Digital Negative Proof Sheetsgreenspun.com : LUSENET : Black and White Photography: Digital Printing : One Thread
Has anyone made a proof sheet using a scanner and printer?
I have a PC, Nikon negative scanner and Epson A3 printer.
I've just obtained the equipment to process B&W films at home.
However, as I don't have a darkroom, I can't easily do an ordinary proof sheet at home.
It might be possible to batch scan all of the negatives at a low resolution, but there is then the problem of combining them onto a single page in the output.
Does anyone know of any software which could create a proof sheet (or say, sandwich 36 images onto an A3 sheet automatically)? Has anyone tried this with an A4 flatbed scanner, scanning the negatives?
-- Gareth Jolly (email@example.com), February 11, 1999
as long as you can scan a negative, you can make contact sheets. i do this all the time -- i put my neg strips into those plastic sheets, lay one on my flatbed (umax powerlook ii w/transparency adaptor), select the highest resolution available, and scan them all as one image. works great.
this won't work so well if you don't have a transparency adaptor. also, since you're shooting 35mm, it might be difficult to get enough resolution at a 1:1 scanning/printing to see the images clearly. i use medium format film, so i've got a nice big 2-1/4" square to play with. actually, i don't even print the proof sheets at all -- i just look at them onscreen to determine which ones to individually scan.
-- John Labovitz (firstname.lastname@example.org), February 11, 1999.
Thanks for your comments.
I could probably enlarge the negatives a bit as I have an A3 printer.
I'm interested in the transparency adapter. Of course, I'd need a flatbed scanner - and presumeably only particular types of scanners have the adapters.
How do the adapters work? Are they expensive?
I have a medium format camera as well, but thus far haven't been able to scan any of the negatives.
-- Gareth Jolly (email@example.com), February 11, 1999.
i've only used the transparency adaptor on my umax powerlook ii -- it came free (relatively speaking) with the scanner. it's a replacement lid that has a moving bar of light; it moves along with the scanning element in the base to put the most illumination on the region currently being scanned. it has an extra, very short cable that plugs between the lid and the scanner base.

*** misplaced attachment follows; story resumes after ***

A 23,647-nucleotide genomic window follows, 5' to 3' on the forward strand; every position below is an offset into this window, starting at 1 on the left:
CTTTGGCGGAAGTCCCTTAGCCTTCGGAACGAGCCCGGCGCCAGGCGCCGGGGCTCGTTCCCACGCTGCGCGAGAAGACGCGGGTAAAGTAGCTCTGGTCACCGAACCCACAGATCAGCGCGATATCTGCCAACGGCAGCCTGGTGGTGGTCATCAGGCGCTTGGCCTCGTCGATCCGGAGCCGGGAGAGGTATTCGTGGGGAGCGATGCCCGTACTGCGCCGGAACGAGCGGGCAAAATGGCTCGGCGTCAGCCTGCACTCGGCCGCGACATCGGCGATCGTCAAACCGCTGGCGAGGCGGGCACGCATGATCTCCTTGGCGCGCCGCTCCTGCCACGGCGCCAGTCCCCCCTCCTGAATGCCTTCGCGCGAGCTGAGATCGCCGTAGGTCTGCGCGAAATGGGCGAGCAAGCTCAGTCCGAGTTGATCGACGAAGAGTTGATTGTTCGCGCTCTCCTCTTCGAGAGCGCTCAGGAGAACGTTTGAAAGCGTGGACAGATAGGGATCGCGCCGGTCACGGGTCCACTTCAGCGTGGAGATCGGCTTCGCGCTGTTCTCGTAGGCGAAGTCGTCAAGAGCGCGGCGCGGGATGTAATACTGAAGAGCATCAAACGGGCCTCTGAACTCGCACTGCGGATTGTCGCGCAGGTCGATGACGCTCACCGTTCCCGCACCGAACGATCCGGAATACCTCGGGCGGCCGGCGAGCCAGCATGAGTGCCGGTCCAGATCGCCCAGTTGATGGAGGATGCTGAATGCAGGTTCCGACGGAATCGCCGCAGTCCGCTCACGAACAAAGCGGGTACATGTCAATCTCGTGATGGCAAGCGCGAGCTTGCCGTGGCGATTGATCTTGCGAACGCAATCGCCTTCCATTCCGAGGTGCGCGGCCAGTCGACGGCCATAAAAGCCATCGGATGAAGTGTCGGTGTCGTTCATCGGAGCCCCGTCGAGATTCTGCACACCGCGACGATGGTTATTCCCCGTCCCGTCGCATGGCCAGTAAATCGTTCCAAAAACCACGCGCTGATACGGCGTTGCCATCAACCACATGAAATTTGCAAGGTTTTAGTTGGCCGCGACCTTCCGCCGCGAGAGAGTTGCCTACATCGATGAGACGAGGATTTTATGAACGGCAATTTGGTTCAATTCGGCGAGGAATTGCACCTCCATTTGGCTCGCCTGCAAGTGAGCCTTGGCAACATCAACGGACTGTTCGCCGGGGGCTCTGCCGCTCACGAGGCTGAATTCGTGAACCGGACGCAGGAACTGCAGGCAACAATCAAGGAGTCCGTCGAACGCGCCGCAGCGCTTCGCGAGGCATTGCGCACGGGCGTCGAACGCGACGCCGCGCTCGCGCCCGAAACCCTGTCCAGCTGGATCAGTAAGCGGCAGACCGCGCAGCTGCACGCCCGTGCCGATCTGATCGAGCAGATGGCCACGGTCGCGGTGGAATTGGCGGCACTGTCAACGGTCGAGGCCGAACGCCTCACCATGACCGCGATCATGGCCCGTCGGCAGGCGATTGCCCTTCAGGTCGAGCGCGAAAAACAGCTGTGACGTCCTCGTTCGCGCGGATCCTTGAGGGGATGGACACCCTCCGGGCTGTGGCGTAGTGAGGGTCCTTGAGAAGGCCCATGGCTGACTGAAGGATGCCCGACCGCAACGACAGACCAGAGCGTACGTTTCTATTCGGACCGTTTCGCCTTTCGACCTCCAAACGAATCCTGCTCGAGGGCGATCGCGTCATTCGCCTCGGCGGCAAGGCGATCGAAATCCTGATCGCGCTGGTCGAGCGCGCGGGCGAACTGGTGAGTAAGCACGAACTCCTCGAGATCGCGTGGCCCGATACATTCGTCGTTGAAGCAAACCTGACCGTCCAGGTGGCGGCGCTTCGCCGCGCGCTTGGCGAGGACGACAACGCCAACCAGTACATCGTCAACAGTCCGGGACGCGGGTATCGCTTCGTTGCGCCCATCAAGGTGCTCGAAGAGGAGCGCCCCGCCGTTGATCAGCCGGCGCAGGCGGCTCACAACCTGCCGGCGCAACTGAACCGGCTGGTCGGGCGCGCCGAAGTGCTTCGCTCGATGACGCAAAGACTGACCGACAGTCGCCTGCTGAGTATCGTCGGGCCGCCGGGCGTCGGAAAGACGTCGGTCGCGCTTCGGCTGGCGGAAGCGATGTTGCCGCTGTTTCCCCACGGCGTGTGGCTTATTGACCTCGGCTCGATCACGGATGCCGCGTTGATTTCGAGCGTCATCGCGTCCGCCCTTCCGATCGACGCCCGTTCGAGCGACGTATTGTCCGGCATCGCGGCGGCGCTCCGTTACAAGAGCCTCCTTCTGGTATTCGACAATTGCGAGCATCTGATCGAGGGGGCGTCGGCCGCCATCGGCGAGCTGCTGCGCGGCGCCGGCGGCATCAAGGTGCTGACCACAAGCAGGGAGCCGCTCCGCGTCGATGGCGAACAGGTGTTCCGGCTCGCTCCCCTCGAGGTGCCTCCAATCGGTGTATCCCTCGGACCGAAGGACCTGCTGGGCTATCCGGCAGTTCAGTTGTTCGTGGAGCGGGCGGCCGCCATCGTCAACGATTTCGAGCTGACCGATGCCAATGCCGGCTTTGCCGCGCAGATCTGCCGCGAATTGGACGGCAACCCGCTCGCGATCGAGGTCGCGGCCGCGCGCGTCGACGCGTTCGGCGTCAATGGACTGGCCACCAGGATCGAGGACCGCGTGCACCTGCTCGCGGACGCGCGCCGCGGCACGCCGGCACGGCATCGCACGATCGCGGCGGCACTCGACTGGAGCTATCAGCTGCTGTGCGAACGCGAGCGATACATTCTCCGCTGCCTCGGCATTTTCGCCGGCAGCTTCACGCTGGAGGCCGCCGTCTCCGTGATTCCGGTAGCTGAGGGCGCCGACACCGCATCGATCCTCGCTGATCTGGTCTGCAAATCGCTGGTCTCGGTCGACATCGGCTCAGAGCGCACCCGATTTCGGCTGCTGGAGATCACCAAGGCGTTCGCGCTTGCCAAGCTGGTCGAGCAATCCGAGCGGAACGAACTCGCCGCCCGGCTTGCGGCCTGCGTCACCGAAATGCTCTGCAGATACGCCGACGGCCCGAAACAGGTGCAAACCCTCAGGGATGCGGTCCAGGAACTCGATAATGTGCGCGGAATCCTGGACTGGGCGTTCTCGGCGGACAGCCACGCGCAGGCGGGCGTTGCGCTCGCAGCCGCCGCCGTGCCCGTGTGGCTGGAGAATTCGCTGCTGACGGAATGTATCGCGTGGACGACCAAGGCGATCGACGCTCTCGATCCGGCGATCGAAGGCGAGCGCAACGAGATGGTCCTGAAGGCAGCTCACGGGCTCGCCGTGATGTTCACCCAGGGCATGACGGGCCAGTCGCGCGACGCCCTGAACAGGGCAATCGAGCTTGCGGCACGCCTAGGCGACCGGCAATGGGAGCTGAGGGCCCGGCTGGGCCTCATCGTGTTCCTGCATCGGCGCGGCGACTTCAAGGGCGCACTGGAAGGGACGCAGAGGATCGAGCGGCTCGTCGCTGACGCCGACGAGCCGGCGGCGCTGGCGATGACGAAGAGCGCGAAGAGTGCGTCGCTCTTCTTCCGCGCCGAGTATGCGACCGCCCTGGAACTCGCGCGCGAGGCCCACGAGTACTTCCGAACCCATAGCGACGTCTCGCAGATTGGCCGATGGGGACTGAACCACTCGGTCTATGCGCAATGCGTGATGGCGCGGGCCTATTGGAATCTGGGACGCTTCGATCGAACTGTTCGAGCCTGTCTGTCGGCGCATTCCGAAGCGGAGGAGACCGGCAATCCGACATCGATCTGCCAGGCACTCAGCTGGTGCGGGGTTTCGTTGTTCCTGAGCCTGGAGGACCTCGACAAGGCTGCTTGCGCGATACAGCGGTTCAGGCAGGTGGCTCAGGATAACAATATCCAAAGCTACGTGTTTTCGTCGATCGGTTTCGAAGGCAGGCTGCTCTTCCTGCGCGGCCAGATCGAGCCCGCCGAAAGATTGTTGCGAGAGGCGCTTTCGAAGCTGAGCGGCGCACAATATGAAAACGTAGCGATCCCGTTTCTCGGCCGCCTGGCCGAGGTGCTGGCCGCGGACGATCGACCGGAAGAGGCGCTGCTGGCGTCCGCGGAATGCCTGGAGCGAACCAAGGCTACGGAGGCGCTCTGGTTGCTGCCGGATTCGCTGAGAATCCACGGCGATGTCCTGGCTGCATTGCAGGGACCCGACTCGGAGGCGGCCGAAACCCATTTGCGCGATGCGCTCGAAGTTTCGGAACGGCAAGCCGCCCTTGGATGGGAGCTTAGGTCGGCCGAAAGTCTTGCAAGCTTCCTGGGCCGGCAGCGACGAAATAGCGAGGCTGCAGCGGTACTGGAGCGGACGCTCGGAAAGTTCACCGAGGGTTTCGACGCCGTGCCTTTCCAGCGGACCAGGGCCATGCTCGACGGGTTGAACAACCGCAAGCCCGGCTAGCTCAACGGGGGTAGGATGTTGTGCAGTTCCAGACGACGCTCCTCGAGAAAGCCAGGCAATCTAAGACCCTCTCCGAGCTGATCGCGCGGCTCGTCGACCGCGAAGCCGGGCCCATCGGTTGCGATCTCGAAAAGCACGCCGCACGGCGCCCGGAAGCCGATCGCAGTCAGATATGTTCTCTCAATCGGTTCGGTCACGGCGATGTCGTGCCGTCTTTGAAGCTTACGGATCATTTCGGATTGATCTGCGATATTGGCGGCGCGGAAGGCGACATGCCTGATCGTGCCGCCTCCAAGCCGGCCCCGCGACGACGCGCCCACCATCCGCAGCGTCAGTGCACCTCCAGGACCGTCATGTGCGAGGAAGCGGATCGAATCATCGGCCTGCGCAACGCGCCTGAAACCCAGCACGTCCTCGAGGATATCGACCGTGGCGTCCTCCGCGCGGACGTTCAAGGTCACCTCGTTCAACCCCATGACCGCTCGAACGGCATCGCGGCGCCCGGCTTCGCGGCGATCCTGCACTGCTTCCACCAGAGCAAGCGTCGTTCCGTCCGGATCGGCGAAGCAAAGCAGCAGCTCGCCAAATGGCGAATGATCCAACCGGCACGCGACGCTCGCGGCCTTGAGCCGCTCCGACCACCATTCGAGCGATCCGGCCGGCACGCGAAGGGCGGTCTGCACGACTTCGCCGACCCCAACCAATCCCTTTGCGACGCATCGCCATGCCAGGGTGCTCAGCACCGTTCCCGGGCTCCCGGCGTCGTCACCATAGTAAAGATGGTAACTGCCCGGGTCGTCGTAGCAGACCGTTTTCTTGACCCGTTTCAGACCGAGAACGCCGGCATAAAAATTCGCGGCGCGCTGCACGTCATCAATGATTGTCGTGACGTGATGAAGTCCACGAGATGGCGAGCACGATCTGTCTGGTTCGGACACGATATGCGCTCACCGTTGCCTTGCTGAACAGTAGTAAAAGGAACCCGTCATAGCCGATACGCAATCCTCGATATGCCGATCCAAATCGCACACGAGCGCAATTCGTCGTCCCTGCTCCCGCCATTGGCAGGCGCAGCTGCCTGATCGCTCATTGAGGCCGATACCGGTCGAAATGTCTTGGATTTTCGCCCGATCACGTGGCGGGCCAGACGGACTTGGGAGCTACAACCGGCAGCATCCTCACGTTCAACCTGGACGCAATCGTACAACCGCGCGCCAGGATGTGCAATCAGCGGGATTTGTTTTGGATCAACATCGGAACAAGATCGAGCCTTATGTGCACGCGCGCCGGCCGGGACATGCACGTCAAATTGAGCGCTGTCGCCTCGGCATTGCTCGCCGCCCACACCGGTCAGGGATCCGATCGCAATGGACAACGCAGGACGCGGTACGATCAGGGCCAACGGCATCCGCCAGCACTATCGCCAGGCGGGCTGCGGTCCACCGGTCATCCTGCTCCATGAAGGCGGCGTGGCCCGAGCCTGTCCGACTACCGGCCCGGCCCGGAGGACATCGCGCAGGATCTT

i've used both the umax scanning software (binuscan, i think) that came with the scanner, under windows, as well as the SANE package under linux. both work well, although the SANE stuff isn't quite as functional. however, the binuscan software has a really horrible interface and documentation, so it's hard to say which is better.
but... after all that, i can't really say i recommend using a flatbed if *most* of what you do is negative scanning. these days, i think you're better off with a dedicated film scanner -- you'll get better resolution, density, accuracy, etc. and you'll probably even spend less -- a *good* flatbed with transparency is still well above $1000.
i have not had good luck at all scanning transparencies, either 35mm or medium format -- i just can't seem to get enough light through the film to pick up enough definition. medium format negatives -- both b&w and color -- work fairly well.
i'm considering moving up to the minolta dimage multi, which will scan any film up to 6x9cm, but it's still pretty expensive... $2300 or so.
-- John Labovitz (firstname.lastname@example.org), February 12, 1999.
Another approach is to use an image cataloging program. I use Extensis Portfolio, but there are others. These programs store thumbnails of your image files along with information on where each file is stored, file descriptions, and keywords for doing searches. With them you can print out a pageful of selected thumbnails, usually in a choice of thumbnail sizes.
I'm not pushing Extensis, but I do know you can download a 30-day trial version of any of Portfolio and other products from www.extensis.com.
-- Sandi F (email@example.com), February 15, 1999.
Nice piece of software is also SuperJPG. You can download a trial version from Tucows. It's quite easy to print thumbnails from all image files of a directory.
There are several such shareware programs at tucows.com
-- sakke (firstname.lastname@example.org), May 06, 1999.
I've used Extensis Portfolio to print out "contact sheets" of scanned images. Works well. You easily create a batch of scans and print out using various printer settings...you can print out the low-res thumbnails or the actual photos from the original editing application. I usually print out the actual photos on the medium setting at the standard size which puts 35-40 pix on a page.
It would be quite a bit of bother to scan in ALL your negs just so you could proof them digitally. Might be better to have the film commercially processed & contact printed. Then you could quickly proof and scan in only your A-List. At that point you could use Extensis to create catalogues of your pix and organize, sort & print out various types of output.
-- Harry Cutting (email@example.com), June 23, 1999.